• ELAGSE9-10W2.d Use precise language and domain-specific vocabulary to manage the complexity of the topic. Georgia ELA
    • ELAGSE9-10W2.e Establish and maintain an appropriate style and objective tone. Georgia ELA
    • ELAGSE9-10W2.f Provide a concluding statement or section that follows from and supports the information or explanation presented (e.g., articulating implications or the significance of the topic). Georgia ELA

Learning Target
Students will draft an essay about a social issue that affects their culture or community.

Opening Session
Let’s review how to set up your essay in MLA format and how to do sources in Microsoft Word.

Work Session
You will have the entire class period to draft your essay! Here are the requirements:

  • 750-1000 words
  • MLA format, including parenthetical citations and a Works Cited page
  • Citations from AT LEAST 2 sources
  • AT LEAST 4 quotes total (but more is better!)
  • You must explain a social issue to me AND explain how that issue affects your culture. You do NOT need to go into detail explaining your culture – you did that on the last essay!
  • You should also explain how your social issue can affect at least one other culture besides your own.
  • Your essay should be well-organized and include an introduction, body, and conclusion.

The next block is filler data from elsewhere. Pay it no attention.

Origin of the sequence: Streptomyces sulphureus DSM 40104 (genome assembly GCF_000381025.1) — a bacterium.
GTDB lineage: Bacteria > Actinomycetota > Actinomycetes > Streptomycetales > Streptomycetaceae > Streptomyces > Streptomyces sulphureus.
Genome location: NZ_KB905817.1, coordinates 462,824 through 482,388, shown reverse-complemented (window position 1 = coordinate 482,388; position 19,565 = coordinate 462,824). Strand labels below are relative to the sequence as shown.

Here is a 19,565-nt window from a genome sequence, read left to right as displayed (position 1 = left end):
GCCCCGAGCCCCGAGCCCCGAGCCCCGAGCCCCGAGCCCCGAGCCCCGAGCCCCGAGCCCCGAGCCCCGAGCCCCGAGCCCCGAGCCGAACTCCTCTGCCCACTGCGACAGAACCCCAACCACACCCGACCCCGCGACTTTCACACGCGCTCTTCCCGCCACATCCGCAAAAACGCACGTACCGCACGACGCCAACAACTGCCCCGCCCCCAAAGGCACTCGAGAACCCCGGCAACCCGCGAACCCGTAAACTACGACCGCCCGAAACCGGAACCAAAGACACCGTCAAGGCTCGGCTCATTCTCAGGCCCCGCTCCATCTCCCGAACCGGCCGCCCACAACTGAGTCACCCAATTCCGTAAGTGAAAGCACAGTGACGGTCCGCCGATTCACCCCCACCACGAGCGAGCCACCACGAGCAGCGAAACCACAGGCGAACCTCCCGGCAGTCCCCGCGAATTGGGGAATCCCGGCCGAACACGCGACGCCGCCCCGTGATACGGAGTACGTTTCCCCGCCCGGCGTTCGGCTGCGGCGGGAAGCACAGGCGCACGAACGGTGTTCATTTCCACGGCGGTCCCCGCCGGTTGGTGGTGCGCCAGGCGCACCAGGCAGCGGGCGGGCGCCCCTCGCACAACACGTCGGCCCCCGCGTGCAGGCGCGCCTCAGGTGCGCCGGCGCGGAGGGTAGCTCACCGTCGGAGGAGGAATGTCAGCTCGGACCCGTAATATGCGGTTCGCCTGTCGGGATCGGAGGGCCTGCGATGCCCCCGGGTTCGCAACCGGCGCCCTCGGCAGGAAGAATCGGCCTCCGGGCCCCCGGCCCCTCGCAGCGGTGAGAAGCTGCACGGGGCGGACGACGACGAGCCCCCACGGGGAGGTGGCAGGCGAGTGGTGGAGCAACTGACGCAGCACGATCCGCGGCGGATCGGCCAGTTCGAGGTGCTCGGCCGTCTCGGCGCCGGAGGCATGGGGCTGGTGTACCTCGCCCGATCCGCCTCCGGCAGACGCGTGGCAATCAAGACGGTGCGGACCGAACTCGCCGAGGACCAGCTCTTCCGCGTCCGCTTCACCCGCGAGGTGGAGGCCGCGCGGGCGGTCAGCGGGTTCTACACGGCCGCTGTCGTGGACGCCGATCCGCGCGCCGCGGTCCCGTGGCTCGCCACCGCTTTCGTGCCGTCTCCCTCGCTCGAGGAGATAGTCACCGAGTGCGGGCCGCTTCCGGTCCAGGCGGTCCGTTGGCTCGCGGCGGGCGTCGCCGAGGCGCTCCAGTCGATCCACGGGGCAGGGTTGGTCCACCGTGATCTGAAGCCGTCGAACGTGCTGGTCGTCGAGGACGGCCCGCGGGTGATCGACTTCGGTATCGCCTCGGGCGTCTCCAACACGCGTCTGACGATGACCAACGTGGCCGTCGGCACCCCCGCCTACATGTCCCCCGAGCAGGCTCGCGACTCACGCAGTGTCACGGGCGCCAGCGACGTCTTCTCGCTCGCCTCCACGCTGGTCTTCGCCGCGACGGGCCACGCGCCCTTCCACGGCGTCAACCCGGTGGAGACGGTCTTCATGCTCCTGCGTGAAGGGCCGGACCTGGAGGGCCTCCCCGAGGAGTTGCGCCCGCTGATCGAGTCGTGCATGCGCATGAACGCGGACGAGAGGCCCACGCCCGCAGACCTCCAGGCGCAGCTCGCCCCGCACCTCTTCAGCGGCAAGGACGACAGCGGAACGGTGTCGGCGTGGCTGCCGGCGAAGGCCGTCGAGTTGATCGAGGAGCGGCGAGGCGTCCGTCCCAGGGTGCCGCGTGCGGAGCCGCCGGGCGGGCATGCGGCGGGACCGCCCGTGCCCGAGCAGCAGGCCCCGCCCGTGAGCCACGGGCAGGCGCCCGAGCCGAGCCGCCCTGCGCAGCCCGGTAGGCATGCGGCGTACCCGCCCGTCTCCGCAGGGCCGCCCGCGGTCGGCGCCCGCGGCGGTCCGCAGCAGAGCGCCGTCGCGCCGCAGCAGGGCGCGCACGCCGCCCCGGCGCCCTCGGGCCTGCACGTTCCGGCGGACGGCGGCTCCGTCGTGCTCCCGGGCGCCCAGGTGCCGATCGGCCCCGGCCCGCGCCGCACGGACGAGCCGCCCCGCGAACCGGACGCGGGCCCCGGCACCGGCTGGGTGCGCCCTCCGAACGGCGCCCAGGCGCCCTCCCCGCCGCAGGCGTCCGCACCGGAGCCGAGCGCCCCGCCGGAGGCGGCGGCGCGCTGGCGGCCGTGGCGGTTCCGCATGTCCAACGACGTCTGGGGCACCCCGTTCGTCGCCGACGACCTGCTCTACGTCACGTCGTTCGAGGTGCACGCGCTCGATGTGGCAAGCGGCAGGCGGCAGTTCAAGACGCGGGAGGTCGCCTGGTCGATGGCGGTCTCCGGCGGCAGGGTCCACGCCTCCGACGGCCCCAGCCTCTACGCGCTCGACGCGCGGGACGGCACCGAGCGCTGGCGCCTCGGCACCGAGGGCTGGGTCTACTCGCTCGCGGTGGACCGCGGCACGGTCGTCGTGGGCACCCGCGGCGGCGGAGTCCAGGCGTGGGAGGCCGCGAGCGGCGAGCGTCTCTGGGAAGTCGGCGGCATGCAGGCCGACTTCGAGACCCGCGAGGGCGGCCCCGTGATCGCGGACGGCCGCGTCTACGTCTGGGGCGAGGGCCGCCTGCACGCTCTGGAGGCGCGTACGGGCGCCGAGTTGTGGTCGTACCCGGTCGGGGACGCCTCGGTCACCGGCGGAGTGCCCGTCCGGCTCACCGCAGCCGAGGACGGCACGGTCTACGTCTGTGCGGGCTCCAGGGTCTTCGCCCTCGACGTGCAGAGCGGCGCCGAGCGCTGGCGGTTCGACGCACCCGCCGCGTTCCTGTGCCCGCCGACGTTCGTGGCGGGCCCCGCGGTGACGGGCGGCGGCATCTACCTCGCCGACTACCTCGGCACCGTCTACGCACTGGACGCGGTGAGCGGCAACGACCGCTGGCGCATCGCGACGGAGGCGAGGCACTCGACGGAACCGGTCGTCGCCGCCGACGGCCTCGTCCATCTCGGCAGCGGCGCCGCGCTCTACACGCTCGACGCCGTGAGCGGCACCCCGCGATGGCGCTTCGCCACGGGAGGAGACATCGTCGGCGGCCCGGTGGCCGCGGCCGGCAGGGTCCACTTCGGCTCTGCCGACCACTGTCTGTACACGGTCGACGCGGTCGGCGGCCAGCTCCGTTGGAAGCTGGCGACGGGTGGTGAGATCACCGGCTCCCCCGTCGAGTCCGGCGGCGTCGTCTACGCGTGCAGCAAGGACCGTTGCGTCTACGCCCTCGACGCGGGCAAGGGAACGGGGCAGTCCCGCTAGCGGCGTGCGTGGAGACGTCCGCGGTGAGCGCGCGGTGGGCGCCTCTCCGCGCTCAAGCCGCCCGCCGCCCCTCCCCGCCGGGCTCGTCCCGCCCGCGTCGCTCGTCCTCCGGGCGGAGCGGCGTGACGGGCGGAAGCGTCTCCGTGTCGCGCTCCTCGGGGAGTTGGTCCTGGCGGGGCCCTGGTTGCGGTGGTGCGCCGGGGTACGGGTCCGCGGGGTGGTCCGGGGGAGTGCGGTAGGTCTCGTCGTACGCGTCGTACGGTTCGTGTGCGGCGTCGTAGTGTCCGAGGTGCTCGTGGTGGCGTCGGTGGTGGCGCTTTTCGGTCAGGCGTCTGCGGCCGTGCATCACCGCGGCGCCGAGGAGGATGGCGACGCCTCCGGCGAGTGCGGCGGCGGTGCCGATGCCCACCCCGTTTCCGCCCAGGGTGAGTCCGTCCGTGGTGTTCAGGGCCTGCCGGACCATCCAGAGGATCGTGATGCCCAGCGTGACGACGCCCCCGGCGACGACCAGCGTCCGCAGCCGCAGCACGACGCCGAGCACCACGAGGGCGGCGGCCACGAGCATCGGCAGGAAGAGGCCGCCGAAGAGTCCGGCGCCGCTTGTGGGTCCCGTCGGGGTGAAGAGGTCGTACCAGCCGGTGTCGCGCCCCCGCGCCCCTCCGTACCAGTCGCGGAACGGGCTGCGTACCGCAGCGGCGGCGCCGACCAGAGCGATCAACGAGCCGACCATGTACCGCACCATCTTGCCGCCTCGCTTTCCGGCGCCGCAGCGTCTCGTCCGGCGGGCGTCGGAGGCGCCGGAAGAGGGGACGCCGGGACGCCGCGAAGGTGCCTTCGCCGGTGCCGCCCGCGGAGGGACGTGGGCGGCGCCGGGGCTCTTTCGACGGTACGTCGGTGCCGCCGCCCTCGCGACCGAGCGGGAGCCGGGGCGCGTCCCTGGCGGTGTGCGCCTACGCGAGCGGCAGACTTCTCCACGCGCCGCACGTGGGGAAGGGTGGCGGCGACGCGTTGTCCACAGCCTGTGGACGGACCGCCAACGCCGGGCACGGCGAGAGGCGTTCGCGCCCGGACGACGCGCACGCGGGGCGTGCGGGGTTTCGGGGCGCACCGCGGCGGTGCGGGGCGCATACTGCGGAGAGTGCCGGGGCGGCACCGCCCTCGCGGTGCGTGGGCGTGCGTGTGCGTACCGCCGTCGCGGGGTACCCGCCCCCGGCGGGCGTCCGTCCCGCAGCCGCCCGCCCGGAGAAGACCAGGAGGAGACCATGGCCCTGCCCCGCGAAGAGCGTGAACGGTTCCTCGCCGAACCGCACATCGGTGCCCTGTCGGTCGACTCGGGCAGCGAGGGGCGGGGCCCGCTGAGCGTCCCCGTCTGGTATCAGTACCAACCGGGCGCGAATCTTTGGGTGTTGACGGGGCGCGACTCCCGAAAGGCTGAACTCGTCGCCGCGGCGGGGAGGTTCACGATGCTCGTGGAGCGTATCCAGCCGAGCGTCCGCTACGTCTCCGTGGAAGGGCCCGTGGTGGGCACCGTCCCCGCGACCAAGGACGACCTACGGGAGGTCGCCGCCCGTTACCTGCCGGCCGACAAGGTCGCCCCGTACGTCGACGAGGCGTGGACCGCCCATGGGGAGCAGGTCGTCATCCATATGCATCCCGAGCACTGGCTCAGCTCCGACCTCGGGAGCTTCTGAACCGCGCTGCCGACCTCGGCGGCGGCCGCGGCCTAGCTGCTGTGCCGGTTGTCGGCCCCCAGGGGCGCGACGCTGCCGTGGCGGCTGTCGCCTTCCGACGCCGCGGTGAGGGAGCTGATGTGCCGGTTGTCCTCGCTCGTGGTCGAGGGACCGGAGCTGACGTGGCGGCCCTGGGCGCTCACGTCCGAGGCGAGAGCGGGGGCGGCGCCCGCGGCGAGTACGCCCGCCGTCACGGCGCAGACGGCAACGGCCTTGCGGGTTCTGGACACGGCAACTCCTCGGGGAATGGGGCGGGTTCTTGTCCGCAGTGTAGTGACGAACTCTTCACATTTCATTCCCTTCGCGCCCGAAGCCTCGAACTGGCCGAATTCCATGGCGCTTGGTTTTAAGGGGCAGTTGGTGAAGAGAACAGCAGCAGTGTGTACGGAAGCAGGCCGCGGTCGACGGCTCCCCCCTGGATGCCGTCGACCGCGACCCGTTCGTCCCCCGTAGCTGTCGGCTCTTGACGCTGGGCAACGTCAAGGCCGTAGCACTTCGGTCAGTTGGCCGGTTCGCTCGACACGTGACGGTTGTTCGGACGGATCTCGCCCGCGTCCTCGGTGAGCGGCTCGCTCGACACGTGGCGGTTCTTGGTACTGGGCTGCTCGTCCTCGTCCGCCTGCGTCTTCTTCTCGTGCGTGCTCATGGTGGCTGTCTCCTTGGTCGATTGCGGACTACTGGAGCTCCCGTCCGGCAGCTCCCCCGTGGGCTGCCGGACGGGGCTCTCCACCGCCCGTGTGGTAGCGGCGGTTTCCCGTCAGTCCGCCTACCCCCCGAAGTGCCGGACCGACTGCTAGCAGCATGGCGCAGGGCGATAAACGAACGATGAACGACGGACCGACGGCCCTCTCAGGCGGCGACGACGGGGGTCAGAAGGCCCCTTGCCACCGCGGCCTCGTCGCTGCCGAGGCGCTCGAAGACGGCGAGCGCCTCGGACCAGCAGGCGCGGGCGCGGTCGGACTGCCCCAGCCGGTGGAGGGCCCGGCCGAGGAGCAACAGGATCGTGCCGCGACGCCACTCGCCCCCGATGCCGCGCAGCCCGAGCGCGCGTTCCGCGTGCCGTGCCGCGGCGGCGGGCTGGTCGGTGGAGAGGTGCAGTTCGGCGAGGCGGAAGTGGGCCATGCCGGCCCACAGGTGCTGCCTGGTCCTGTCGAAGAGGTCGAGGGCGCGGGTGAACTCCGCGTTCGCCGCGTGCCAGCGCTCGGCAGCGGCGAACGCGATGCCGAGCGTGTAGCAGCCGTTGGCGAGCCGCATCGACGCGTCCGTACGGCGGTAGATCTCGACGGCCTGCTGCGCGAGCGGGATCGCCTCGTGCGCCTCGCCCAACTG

Closing Session
About ten minutes before the end of class, trade laptops with a buddy and review what your friend wrote. Give your partner some constructive feedback on their essay!

Assessment
Summative (social issue essay)

Differentiation
Process (scaffolding, outlining, graphic organizers), Interest (topic choice)

World Lit: Things Fall Apart Essay, Day 1

Welcome back! Let’s write an essay!

Standard: ELAGSE9-10W2 Write informative/explanatory texts to examine and convey complex ideas, concepts, and information clearly and accurately through the effective selection, organization, and analysis of content.

Learning Target: I can write a literary analysis of Things Fall Apart.

Opening Session: Crash Course Literature: Things Fall Apart, Part II:

Work Session: Today we are going to start working on our first writing assignment for this unit, a literary analysis! You have two choices for the prompt:

  1. Your assignment is to write an analytical essay about Things Fall Apart in which you examine a character Okonkwo’s response to the cultural collision caused by the introduction of Western ideas into Ibo culture. In your essay, analyze how the collision challenges Okonkwo’s sense of identity, and explain how his response shapes the meaning of the work as a whole.

So, in other words:

    • Choose a character
    • Write about how they reacted to the Europeans showing up and destroying their culture
    • Specifically focus on how the character’s sense of identity was affected
    • Relate the character’s reactions to the meaning of the work as a whole.

–OR–

  1. Your assignment is to write an analytical essay about Things Fall Apart in which you examine how Chinua Achebe reveals a specific theme over the course of the work. In your essay, analyze how the author initially reveals the theme and explain how this theme is developed over the course of the book, and explain how this theme shapes the meaning of the work as a whole.

So, in other words:

  • Choose a theme.
  • Write about how Achebe shows that theme in Things Fall Apart.
  • Explain how that theme is developed or refined over the course of the novel.
  • Relate that theme to the meaning of the work as a whole.